In the hands of director Timur Bekmambetov, this re-imagining of Ben-Hur is true epic action adventure wrapped up in a classic story of brotherly love, betrayal, forgiveness and finally redemption.
ScreenPicks talked with the men of the film – Jack Huston (Judah Ben-Hur), Toby Kebbell (Messala), Rodrigo Santoro (Jesus) and Morgan Freeman (Ilderim), and learned these nine things about making Ben-Hur.
On apprehension of doing another Ben-Hur:
Morgan Freeman: None! All the more reason to do it. It’s a re-imagining of a story that’s already been told three or four times. At least twice before in movies. I worked with Timur before. I know he’s very innovative when it comes to special effects and stuff like that. I couldn’t see how it was not going to be an exciting adventure.
On playing Judah Ben-Hur:
Jack Huston: I initially went after the role of Messala, which was interesting because I went and sat down with Timur and in my rather impassioned way spoke about Messala. Timur being Timur just sat and wrote everything down. Then later he said to me, when I’d gone out for a few auditions, “I think you might be right for Judah. I think you’re our Judah.” Then I went and tested and I somehow got the role. He said later to me, “The reason I felt that about you as Judah is not only did you feel like Judah to me but it was the way you spoke about Messala. You spoke about Messala with such love that he was never the bad guy to you.” He said, “For you two to have that relationship, it had to stem from real love between two brothers, and that’s how Judah felt about Messala.” Inadvertently, it was a beautiful way into the character, because the people who love you the most sometimes are the ones who hurt you the most. For this movie to work, that had to stay true, right to the very end. For the redemptive moment, for that last bit of forgiveness, you need to feel these brothers’ love. I was like, “Hah, Timur, you’re a smart dude. You got this. I feel good.” Continue reading How to Interview: 9 Things to Know About “Ben-Hur”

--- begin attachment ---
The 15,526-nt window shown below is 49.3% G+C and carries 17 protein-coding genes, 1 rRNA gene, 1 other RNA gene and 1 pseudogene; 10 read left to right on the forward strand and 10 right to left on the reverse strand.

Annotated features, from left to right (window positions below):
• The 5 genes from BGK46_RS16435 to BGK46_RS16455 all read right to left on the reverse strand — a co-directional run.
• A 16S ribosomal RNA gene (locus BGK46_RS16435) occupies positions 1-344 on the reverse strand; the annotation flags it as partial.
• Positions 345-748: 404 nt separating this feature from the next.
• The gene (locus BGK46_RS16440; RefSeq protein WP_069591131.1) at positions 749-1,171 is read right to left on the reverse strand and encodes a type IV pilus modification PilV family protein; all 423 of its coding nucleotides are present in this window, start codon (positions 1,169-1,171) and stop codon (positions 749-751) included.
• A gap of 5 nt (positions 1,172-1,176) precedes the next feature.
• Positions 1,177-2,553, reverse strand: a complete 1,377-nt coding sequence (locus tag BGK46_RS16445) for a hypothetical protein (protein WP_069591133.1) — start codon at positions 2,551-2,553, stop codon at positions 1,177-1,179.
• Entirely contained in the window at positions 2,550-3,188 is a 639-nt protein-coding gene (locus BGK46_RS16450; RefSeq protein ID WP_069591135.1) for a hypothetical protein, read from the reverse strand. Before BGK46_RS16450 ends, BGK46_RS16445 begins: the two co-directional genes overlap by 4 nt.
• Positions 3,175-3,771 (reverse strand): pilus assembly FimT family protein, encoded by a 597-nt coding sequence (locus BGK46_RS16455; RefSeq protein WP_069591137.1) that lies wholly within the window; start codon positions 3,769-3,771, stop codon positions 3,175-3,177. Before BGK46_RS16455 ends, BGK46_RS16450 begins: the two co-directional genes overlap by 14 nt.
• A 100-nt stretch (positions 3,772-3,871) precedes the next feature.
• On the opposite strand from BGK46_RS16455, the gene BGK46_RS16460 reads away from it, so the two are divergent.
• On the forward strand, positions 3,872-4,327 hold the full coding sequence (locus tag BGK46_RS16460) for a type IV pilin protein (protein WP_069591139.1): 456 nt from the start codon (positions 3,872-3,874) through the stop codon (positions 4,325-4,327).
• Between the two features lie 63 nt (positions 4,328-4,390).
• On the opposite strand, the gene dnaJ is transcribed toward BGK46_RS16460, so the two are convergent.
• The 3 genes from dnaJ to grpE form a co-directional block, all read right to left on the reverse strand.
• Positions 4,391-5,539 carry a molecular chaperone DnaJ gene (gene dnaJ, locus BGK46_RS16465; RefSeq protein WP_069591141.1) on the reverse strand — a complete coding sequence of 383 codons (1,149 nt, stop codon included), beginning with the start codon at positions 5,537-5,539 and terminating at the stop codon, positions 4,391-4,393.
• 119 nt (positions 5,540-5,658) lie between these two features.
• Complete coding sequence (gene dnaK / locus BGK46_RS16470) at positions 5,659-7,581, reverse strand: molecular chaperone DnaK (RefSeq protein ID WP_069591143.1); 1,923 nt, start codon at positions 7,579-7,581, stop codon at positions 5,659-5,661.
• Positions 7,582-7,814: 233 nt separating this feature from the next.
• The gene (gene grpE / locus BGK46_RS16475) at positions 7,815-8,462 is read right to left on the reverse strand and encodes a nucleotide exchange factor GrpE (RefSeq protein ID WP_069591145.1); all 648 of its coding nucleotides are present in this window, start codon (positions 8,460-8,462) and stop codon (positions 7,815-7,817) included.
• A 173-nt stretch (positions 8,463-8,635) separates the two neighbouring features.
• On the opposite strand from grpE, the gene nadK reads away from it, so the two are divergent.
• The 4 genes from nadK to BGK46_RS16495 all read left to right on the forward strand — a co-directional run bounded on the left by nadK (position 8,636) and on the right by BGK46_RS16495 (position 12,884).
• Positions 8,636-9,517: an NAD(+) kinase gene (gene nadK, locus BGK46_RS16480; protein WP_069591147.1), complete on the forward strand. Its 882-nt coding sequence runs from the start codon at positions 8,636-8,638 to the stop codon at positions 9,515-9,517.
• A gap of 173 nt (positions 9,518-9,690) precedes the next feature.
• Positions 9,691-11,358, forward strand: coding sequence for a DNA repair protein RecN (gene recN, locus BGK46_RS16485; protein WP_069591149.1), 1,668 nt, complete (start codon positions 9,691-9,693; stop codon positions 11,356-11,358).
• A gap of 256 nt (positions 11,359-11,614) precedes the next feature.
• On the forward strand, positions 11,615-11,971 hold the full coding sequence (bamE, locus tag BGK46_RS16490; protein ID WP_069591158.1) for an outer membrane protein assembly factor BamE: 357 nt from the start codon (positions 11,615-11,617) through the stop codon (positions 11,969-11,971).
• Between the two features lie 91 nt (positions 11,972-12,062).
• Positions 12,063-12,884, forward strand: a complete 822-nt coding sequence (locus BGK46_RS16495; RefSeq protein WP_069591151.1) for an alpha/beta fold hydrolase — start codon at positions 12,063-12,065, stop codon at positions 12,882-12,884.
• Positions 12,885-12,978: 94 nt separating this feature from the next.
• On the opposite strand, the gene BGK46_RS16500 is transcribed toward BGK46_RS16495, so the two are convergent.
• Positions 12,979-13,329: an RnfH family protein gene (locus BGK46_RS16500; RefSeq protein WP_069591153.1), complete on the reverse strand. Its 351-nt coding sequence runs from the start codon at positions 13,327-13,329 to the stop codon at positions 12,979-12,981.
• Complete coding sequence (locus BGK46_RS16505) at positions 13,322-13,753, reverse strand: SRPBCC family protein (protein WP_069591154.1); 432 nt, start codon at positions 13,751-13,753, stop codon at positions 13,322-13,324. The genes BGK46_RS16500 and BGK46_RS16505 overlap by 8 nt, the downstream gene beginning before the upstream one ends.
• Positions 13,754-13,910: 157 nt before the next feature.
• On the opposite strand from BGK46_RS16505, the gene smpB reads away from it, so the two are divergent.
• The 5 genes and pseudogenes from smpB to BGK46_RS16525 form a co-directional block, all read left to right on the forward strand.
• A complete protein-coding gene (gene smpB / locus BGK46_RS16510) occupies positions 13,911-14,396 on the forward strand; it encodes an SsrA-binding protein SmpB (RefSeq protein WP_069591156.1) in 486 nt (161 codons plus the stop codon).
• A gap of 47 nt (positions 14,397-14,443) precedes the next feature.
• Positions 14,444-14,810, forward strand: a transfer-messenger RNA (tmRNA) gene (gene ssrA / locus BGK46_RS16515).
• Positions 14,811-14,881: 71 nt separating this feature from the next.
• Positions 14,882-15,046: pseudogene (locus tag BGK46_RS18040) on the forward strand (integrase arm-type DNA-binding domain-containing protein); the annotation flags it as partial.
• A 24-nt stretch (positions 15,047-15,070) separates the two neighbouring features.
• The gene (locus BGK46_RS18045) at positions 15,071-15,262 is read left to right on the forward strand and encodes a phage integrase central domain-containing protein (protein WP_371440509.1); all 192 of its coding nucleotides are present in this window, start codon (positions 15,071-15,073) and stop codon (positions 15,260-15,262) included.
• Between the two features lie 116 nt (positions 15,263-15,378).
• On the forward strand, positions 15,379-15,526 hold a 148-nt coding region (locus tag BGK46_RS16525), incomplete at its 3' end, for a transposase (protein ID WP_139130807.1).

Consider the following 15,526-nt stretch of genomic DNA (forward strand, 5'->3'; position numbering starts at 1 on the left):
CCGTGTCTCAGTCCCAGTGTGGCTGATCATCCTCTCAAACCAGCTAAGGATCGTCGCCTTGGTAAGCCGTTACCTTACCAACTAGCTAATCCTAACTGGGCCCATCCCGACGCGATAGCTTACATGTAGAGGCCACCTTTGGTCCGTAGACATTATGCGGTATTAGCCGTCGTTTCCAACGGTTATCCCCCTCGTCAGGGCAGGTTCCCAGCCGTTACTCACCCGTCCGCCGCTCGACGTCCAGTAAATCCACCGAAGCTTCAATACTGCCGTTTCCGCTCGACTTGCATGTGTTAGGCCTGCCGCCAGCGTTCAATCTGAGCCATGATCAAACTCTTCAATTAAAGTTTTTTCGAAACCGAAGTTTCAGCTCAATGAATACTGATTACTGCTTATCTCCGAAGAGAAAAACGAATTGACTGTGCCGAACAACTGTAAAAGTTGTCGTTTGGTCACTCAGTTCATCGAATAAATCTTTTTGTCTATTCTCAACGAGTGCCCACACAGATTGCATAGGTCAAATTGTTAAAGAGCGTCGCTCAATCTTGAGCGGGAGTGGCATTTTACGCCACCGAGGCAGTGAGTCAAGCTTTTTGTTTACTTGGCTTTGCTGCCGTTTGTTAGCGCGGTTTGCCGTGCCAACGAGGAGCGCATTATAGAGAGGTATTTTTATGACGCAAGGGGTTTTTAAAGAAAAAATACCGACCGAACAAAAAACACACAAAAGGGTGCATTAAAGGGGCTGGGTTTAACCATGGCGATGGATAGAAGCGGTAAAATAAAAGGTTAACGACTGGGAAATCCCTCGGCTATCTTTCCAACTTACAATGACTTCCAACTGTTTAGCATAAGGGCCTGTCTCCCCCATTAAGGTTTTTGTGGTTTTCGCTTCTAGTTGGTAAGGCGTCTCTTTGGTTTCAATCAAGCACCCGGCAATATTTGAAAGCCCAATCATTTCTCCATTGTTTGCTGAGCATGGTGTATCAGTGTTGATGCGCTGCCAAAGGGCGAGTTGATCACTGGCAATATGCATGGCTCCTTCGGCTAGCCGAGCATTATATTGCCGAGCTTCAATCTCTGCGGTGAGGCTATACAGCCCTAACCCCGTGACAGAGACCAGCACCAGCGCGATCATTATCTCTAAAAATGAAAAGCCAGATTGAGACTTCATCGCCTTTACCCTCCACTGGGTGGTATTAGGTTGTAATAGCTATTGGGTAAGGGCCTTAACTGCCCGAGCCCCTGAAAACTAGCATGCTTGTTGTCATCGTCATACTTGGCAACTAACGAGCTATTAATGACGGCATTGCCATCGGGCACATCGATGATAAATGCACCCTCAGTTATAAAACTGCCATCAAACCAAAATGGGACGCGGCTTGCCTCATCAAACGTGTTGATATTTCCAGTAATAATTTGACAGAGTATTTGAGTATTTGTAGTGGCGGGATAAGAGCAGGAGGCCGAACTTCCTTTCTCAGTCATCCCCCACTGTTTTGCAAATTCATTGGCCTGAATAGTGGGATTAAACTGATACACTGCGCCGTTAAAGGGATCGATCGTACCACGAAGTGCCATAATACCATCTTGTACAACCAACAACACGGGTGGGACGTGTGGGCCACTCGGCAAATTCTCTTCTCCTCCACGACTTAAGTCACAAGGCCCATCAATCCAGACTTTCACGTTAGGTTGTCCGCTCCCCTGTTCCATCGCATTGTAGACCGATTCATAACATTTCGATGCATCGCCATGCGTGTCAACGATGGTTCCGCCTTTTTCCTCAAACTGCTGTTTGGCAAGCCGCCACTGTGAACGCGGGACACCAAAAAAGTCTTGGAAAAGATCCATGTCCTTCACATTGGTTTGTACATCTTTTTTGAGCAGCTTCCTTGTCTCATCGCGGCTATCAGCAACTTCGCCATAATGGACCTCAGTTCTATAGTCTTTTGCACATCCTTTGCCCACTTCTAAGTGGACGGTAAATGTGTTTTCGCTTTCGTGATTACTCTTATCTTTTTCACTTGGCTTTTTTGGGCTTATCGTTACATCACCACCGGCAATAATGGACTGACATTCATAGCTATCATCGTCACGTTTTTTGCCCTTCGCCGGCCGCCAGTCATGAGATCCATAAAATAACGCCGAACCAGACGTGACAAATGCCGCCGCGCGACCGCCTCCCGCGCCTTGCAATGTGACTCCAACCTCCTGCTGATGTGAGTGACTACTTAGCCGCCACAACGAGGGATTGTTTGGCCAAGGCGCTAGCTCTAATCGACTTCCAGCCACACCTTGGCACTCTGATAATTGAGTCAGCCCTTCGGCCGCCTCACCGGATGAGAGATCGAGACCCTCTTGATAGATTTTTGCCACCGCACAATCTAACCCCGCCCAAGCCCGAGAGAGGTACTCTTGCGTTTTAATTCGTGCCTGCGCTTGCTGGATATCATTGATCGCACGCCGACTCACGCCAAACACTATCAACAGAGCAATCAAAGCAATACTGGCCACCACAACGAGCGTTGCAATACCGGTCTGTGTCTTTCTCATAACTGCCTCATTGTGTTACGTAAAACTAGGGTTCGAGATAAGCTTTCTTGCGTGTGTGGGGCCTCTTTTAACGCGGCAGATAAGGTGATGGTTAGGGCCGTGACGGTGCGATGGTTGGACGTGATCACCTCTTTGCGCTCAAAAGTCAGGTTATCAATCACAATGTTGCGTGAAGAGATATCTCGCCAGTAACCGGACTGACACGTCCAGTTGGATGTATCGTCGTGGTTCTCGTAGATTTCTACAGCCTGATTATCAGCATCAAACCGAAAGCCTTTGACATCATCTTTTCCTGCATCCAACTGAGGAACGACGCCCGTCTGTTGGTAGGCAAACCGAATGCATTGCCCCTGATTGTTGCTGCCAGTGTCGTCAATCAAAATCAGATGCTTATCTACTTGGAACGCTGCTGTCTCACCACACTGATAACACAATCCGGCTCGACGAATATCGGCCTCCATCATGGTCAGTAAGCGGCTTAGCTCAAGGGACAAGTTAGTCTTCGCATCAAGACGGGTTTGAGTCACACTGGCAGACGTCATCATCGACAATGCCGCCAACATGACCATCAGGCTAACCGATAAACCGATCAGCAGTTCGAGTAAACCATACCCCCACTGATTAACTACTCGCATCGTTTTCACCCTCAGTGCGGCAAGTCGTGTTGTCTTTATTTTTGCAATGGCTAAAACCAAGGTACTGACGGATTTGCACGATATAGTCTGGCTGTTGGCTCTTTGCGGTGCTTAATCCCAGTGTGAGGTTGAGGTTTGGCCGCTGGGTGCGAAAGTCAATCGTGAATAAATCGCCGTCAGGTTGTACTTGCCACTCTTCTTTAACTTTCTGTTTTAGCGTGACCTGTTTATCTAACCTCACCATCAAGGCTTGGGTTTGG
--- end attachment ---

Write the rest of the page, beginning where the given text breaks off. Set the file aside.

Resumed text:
Laika Animation’s stop-motion technique is truly something to behold. With films like Coraline, ParaNorman and The Boxtrolls, you are amazed by the amount of effort it takes to make the movies, just as you instantly forget it as you get wrapped up in the storytelling.
Their latest efffort, Kubo and the Two Strings is no different, but is also the studio’s most ambitious and beautiful film to date, a lush feast for the eyes coupled with a story rich with culture. Laika’s CEO, Travis Knight, makes his directorial debut with the film, and it’s easy to see the passion he and his Laika team have poured into it.